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Confocal Microscopy Confirmed that in Phosphatidylcholine Giant Unilamellar Vesicles with very High Cholesterol Content Pure Cholesterol Bilayer Domains Form. Cell Biochem Biophys 2019 Dec;77(4):309-317

Date

10/19/2019

Pubmed ID

31625023

Pubmed Central ID

PMC6858498

DOI

10.1007/s12013-019-00889-y

Abstract

The cholesterol (Chol) content in the fiber cell plasma membranes of the eye lens is extremely high, exceeding the solubility threshold in the lenses of old humans. This high Chol content forms pure Chol bilayer domains (CBDs) and Chol crystals in model membranes and membranes formed from the total lipid extracts from human lenses. CBDs have been detected using electron paramagnetic resonance (EPR) spin-labeling approaches. Here, we confirm the presence of CBDs in giant unilamellar vesicles prepared using the electroformation method from Chol/1-palmitoyl-2-oleoylphosphocholine and Chol/distearoylphosphatidylcholine mixtures. Confocal microscopy experiments using phospholipid (PL) analog (1,1'-dioctadecyl-3,3,3',3'-tetramethylindocarbocyanine-5,5'-disulfonic acid) and cholesterol analog fluorescent probes (23-(dipyrrometheneboron difluoride)-24-norcholesterol) were performed, allowing us to make three major conclusions: (1) In all membranes with a Chol/PL mixing ratio (expressed as a molar ratio) >2, pure CBDs were formed within the bulk PL bilayer saturated with Chol. (2) CBDs were present as the pure Chol bilayer and not as separate patches of Chol monolayers in each leaflet of the PL bilayer. (3) CBDs, presented as single large domains, were always located at the top of giant unilamellar vesicles, independent of the change in sample orientation (right-side-up/upside-down). Results obtained with confocal microscopy and fluorescent Chol and PL analogs, combined with those obtained using EPR and spin-labeled Chol and PL analogs, contribute to the understanding of the organization of lipids in the fiber cell plasma membranes of the human eye lens.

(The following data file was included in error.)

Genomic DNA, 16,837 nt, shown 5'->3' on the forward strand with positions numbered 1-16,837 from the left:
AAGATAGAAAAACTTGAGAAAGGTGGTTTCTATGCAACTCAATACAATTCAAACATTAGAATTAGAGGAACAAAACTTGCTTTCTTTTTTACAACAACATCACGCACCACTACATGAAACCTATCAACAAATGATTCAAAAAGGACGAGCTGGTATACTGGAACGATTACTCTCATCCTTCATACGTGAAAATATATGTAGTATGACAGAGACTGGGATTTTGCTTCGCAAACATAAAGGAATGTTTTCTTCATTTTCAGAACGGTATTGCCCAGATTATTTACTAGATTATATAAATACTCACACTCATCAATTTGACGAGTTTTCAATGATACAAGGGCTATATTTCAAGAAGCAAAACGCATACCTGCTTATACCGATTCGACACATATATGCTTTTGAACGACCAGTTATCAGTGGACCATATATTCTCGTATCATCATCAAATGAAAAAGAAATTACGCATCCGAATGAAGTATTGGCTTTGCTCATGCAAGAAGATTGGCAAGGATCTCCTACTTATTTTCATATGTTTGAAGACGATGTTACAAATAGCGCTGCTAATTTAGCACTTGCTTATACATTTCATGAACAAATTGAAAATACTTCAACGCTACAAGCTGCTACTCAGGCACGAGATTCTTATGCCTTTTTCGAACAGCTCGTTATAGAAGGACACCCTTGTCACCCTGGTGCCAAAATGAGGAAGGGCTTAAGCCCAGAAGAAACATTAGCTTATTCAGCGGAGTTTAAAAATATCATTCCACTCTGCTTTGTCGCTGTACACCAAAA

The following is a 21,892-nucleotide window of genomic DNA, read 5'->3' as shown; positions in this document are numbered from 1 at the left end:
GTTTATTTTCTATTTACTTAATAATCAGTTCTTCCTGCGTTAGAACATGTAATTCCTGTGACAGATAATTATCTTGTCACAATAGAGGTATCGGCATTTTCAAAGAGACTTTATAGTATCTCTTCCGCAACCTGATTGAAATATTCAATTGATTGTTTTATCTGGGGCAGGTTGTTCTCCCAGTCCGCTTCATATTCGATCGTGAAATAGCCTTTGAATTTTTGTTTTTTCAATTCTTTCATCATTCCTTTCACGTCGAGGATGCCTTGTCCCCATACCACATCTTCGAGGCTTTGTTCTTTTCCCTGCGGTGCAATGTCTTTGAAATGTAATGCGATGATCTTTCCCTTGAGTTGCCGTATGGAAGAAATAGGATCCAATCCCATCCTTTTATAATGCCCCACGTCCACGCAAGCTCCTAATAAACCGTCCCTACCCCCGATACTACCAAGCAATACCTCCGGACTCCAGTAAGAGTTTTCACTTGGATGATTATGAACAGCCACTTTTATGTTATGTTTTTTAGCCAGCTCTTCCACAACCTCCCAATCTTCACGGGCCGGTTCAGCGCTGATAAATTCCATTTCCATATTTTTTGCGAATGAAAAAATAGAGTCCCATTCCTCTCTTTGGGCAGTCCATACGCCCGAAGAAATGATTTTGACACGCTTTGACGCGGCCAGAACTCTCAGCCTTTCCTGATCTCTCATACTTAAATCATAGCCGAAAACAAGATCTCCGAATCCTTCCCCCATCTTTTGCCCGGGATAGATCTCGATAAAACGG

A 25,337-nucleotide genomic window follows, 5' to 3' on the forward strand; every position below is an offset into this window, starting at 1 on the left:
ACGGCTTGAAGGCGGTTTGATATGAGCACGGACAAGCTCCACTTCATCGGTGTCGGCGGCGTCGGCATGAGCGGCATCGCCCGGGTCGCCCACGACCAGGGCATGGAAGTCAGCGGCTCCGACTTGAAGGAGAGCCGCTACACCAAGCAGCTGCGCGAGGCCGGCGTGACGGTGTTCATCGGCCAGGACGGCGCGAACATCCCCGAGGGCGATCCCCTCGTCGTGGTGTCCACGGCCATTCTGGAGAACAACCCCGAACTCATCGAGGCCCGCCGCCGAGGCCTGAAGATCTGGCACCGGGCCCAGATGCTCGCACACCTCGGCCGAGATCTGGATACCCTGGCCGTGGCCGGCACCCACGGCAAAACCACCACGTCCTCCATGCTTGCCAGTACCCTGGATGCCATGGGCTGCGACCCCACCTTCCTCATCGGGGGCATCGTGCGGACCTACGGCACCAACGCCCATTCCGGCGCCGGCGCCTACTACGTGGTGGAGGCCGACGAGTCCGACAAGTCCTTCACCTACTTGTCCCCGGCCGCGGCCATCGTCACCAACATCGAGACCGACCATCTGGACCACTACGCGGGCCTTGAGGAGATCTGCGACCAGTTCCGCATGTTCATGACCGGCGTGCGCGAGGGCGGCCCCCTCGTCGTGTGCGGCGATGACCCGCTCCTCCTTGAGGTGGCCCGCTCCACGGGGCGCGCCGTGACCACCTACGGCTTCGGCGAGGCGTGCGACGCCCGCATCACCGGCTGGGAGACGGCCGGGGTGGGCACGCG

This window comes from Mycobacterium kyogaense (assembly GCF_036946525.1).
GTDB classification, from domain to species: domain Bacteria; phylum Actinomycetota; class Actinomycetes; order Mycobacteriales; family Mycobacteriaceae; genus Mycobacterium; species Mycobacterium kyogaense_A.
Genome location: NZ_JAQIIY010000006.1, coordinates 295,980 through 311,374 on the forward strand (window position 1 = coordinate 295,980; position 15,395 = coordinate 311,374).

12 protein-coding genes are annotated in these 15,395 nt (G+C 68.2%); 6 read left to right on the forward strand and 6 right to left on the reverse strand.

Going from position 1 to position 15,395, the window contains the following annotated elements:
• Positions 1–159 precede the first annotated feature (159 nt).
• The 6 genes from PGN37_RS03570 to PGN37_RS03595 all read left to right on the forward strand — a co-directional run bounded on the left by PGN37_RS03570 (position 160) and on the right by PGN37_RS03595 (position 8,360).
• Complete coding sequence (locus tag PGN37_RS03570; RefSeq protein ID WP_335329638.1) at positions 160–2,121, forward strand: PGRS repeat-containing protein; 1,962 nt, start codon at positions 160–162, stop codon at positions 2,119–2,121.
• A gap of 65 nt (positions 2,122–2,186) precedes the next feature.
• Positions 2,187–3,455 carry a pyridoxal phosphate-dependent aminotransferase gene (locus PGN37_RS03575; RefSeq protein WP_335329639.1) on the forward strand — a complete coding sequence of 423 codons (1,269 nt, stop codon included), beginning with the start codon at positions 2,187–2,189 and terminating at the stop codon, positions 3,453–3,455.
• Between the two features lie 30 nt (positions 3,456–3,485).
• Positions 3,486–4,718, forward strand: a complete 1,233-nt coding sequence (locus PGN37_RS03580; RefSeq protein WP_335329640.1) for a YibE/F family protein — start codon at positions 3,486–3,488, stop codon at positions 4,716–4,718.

Author List

Raguz M, Kumar SN, Zareba M, Ilic N, Mainali L, Subczynski WK

Authors

Suresh Kumar PhD Associate Professor in the Pathology department at Medical College of Wisconsin
Witold K. Subczynski PhD Professor in the Biophysics department at Medical College of Wisconsin




MESH terms used to index this publication - Major topics in bold

Cholesterol
Electron Spin Resonance Spectroscopy
Fluorescent Dyes
Humans
Lens, Crystalline
Lipid Bilayers
Microscopy, Confocal
Phosphatidylcholines
Unilamellar Liposomes
jenkins-FCD Prod-482 91ad8a360b6da540234915ea01ff80e38bfdb40a